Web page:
Lewis Hamilton led driver protest during heated F1 meeting over Saudi Arabia’s Grand Prix safety issues



JEDDAH – Formula 1 woke up Saturday morning somewhere else. The events the night beforewithout precedent in the sport, left in their wake a feeling of unrest, even rupture.

Assurances about the safety of drivers and Formula 1 personnel following a missile attack on a nearby oil rig during the weekend’s first training session did not convince the drivers, some of whom are said to be in open revolt during a four-hour meeting. to pacify them.

A statement from the Grand Prix Drivers Association (GPDA) betrayed only a few of the emotions and concerns that erupted. Some drivers, allegedly incl Lewis Hamilton, Sergio Perez, Carlos Sainz, Pierre Gasly and Kevin Magnussen, expressed their disagreement, saying it was unsafe and irresponsible to continue. It is understood that the drivers felt bullied by the F1 hierarchy and that the consequences were threatened if they did not fulfill the obligation to drive.

Their unrest was shared elsewhere. The infidelity that the organizers would put the demand to race over the safety and well-being of all involved characterized the fold. Friday’s terrorist attack was claimed by the same Houthi rebels who sent a missile into another Jeddah target six days before. The Saudi hosts insisted that, based on intelligence from the security services, there was no risk to the Corniche Circuit site.

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With a war raging for more than six years 500 miles south of Yemen, it was understandable that the demonstrable ability of a rebel terrorist group to carry out missile strikes on real estate in Jeddah had greater weight among the drivers than abstract promises from hosts . Not to worry. Germany’s Sky media team was actually offered the chance to leave the country. Some accepted.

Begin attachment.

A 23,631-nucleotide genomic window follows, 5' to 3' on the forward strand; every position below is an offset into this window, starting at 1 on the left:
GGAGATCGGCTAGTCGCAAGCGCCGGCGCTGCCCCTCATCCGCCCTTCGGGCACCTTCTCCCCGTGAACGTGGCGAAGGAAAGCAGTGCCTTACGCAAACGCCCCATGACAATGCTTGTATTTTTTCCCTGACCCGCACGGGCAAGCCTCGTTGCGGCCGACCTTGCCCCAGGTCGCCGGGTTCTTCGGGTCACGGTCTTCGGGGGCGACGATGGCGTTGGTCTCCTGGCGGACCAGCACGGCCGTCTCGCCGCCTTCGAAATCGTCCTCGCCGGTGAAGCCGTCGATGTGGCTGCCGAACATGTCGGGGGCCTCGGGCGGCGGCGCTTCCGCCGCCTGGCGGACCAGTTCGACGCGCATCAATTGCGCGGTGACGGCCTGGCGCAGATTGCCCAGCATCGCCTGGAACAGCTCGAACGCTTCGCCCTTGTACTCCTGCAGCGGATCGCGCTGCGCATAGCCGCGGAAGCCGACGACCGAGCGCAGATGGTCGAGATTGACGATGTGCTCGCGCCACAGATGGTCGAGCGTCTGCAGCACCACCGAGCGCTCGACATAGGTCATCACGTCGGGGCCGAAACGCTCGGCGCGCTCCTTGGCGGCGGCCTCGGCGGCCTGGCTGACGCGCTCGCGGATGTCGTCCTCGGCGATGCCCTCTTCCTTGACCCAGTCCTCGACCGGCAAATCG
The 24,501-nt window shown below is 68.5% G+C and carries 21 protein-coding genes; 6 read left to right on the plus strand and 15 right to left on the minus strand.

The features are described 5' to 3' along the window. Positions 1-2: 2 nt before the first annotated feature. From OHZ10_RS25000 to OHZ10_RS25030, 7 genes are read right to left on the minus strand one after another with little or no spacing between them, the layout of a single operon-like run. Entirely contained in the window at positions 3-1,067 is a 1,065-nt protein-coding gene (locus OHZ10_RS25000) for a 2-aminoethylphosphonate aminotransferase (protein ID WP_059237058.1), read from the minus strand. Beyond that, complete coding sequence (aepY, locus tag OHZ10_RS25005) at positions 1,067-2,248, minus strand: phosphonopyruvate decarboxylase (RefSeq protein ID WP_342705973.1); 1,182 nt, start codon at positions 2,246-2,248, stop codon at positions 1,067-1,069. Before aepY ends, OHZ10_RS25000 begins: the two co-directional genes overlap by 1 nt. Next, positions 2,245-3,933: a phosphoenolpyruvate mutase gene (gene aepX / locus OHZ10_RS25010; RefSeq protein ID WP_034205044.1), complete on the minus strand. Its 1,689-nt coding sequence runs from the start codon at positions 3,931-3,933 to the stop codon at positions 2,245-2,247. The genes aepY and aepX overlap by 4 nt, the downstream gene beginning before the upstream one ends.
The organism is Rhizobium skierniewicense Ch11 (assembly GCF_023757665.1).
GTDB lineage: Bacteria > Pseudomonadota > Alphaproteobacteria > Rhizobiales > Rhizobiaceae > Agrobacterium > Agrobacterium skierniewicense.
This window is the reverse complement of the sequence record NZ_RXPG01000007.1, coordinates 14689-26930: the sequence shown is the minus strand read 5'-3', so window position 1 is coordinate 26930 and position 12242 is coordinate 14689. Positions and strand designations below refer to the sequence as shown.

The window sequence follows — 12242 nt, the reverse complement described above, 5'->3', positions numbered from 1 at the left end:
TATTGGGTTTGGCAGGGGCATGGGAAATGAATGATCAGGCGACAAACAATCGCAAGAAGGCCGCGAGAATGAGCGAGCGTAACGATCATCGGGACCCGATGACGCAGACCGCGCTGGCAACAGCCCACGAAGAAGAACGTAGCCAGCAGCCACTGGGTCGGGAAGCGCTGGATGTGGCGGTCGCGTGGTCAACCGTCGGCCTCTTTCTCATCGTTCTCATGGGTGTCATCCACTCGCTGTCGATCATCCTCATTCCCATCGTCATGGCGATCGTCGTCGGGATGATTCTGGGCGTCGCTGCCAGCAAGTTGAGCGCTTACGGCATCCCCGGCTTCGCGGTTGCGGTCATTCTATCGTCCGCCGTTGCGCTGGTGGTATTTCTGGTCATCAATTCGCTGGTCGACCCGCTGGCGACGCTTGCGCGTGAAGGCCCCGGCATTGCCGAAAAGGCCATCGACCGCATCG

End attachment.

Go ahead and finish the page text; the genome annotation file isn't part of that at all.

That the show continues against the will of some is deeply worrying for the sport and must raise doubts about the future of the grand prix in Saudi Arabia. To race in a country with a condemnatory human rights record was always a risk, but F1 sold the idea to its stakeholders on the grounds that grand prix racing may be an engine for change. For the privilege of influencing social and political transformation, F1 is paid £ 50 million a year by the hosts. They apparently did not take into account the threat of missile attacks during race weekends.

The significance of the race for the hosts is obvious. To cancel would be to lose face and credibility. The whole point is to project a sense of normality and equivalence. Saudi Arabia, like any other country where cars are driven, is safe, secure and civilized. The missile attack ten miles east of the orbit told a different story, not to mention an execution number of 100 in the month of March alone.

The leaders of the F1 families reiterated the same message of diversity, inclusion, duty, the importance of doing good work and bringing positive change to the region. GPDA fell behind the message with this statement.

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“Yesterday was a difficult day for Formula 1 and a stressful day for us Formula 1 drivers,” said the GPDA.

“Maybe it’s hard to understand if you’ve never driven an F1 car on this fast and challenging Jeddah track, but when you saw the smoke from the incident, it was hard to remain a fully focused racing driver and erase natural human worries.

“A wide range of opinions were divided and debated, and after listening not only to the Formula 1 powers but also to the Saudi government ministers explaining how the security measures were raised to the maximum, the result was a decision that we would practice “and qualify today and run tomorrow. We therefore hope that the Saudi Arabia Grand Prix in 2022 will be remembered as a good race rather than the event that took place yesterday.”

It took four hours to reach that conclusion. And the parts that were left out, and expressed real concern, spoke louder than the choreographed feeling that was left. It all felt a bit on message, like an account on social media in the name of one football player written by another.

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